with Timothy Cogley and Viktor Tsyrenniko
    December 2011
    This paper studies market prices of risk in an economy with two types of agents with diverse beliefs. The paper studies both a complete markets economy and a risk-free bonds only (Bewley) economy.
  • Wealth Dynamics in a Bond Economy with Heterogeneous Beliefs

    with Timothy Cogley and Viktor Tsyrennikov
    December 2012
    We study an economy in which two types of agents have diverse beliefs about the law of motion for an exogenous endowment. One type knows the true law of motion, and the other learns about it via Bayes’s theorem. Financial markets are incomplete, the only traded asset being a risk-free bond. Borrowing limits are imposed to ensure the existence of an equilibrium. We analyze how financial-market structure affects the distribution of financial wealth and survival of the two agents. When markets are complete, the learning agent loses wealth during the learning transition and eventually exits the economy Blume and Easley 2006). In contrast, in a bond-only economy, the learning agent accumulates wealth, and both agents survive asymptotically, with the knowledgeable agent being driven to his debt limit. The absence of markets for certain Arrow securities is central to reversing the direction in which wealth is transferred.
  • Career Length: Effects of Curvature of Earnings Profiles, Earnings Shocks, Taxes, and Social Security

    with Lars Ljungqvist
    November 2012
    The same high labor supply elasticity that characterizes a representative family model with indivisible labor and employment lotteries can also emerge without lotteries when self-insuring individuals choose career lengths. Off corners, the more elastic the earnings profile is to accumulated working time, the longer is a worker's career. Negative (positive) unanticipated earnings shocks reduce (increase) the career length of a worker holding positive assets at the time of the shock, while the effects are the opposite for a worker with negative assets. By inducing a worker to retire at an official retirement age, government provided social security can attenuate responses of career lengths to earnings profile slopes, earnings shocks, and taxes.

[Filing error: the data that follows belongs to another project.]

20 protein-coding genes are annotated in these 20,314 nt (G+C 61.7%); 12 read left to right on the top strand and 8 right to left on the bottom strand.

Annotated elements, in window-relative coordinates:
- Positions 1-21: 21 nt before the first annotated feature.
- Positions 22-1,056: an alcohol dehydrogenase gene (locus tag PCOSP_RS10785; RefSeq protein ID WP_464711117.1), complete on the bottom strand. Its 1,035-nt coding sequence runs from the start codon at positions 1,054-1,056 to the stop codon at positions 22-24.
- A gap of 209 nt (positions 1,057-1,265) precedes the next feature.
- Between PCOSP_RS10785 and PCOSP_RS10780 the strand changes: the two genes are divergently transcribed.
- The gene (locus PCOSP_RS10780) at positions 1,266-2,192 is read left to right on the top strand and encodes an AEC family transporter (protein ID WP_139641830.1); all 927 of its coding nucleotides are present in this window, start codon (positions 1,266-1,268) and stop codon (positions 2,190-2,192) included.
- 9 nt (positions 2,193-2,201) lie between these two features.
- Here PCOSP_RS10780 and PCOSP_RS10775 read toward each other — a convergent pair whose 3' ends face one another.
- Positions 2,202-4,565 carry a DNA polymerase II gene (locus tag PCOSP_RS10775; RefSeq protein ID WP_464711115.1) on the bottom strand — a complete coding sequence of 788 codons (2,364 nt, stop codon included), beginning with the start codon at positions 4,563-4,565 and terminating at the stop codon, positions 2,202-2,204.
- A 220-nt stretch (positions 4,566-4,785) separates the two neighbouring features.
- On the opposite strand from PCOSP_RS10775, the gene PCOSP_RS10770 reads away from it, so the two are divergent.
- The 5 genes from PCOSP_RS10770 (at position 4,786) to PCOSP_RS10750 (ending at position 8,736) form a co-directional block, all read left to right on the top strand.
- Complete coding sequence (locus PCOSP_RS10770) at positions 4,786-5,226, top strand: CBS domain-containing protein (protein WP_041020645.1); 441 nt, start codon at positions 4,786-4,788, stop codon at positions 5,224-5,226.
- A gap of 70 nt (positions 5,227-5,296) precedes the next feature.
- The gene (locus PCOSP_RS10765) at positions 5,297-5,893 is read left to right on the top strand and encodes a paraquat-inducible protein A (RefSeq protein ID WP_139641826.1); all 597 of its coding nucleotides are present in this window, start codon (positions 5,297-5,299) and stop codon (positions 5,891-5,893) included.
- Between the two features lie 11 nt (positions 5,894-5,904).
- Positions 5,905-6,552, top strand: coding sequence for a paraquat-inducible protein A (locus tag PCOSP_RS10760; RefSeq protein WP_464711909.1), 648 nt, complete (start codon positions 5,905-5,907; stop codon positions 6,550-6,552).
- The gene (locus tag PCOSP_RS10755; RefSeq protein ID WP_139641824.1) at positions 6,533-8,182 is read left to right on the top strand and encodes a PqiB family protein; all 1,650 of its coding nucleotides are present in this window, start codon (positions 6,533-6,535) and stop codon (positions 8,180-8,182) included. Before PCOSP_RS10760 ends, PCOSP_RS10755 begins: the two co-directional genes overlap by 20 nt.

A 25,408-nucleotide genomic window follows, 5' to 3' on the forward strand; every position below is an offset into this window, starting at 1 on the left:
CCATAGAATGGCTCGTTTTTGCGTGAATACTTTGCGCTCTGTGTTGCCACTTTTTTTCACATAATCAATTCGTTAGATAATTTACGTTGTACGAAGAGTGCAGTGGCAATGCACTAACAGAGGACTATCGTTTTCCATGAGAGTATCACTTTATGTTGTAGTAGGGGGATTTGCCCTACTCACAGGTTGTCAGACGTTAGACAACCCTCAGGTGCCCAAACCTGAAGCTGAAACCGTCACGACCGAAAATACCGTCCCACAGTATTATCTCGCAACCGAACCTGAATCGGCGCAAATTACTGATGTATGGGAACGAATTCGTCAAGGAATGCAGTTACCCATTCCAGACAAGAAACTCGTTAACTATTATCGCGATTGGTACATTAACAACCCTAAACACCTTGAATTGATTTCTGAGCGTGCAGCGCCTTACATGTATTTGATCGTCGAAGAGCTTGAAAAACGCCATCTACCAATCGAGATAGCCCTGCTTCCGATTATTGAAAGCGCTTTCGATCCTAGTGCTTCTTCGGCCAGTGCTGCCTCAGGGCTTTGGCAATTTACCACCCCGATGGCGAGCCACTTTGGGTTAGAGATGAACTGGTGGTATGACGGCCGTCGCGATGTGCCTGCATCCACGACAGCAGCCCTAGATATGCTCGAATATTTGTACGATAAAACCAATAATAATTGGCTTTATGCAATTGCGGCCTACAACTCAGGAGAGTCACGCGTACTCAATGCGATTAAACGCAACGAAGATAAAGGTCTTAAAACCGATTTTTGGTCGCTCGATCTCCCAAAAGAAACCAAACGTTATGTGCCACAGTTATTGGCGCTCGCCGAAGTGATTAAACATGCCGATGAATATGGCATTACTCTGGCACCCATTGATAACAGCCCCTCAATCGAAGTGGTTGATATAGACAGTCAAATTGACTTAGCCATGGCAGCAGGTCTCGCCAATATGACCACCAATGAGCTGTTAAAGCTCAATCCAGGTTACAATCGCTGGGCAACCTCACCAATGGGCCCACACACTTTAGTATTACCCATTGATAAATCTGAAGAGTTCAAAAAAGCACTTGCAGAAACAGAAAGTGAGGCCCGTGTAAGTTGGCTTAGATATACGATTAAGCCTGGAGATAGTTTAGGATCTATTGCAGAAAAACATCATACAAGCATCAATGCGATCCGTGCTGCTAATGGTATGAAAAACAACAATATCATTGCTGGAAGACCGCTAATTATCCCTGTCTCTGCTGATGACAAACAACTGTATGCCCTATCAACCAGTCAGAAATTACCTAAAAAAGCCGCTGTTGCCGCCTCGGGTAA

• A Labor Supply Elasticity Accord?

    with Lars Ljungqvist
    January 2011
    Until recently, an insurmountable gulf separated a high labor supply elasticity macro camp from a low labor supply elasticity micro camp was fortified by a contentious aggregation theory formerly embraced by real business cycle theorists. The repudiation of that aggregation theory in favor of one more genial to microeconomic observations opens possibilities for an accord about the aggregate labor supply elasticity. The new aggregation theory drops features to which empirical microeconomists objected and replaces them with life-cycle choices that microeconomists have long emphasized. Whether the new aggregation theory ultimately indicates a small or large macro labor supply elasticity will depend on how shocks and government institutions interact to determine whether workers choose to be at interior solutions for career length.
  • History dependent public policies

    with David Evans
    January 2011
    A planner is compelled to raise a prescribed present value of revenues by levying a distorting tax on the output of a representative firm that faces adjustment costs and resides within a rational expectations equilibrium. We describe recursive representations both for a Ramsey plan and for a set of credible plans. Continuations of Ramsey plans are not Ramsey plans. Continuations of credible plans are credible plans. As they are often constructed, continuations of optimal inflation target paths are not optimal inflation target paths. Matlab files
  • Where to draw lines: stability versus efficiency

    September 2010
    What kinds of assets should financial intermediaries be permitted to hold and what kinds of liabilities should they be allowed to issue? This paper reviews how tensions involving stability versus efficiency and regulation versus laissez faire have for centuries run through macroeconomic analysis of these questions. The paper also discusses how two leading models raise questions of whether deposit insurance is a good or bad arrangement. This paper is the text of the Phillips Lecture, given at the London School of Economics on February 12, 2010.
  • Practicing Dynare

    with A. Bhandari, F. Barillas, R. Colacito, S. Kitao, C. Matthes, and Y. Shin
    December 2010
    This is a revised version that includes a new section solving examples from the revised chapter `Fiscal Policies in a Growth Model' from the soon to be published third edition of Recursive Macroeconomic Theory by Ljungqvist and Sargent. This paper teaches Dynare by applying it to approximate equilibria and estimate nine dynamic economic models. Among the models estimated are a 1977 rational expectations model of hyperinflation by Sargent, Hansen, Sargent, and Tallarini’s risk-sensitive permanent income model, and one and two-country stochastic growth models. The examples.zip file contains dynare *.mod and data files that implement the examples in the paper. Source Code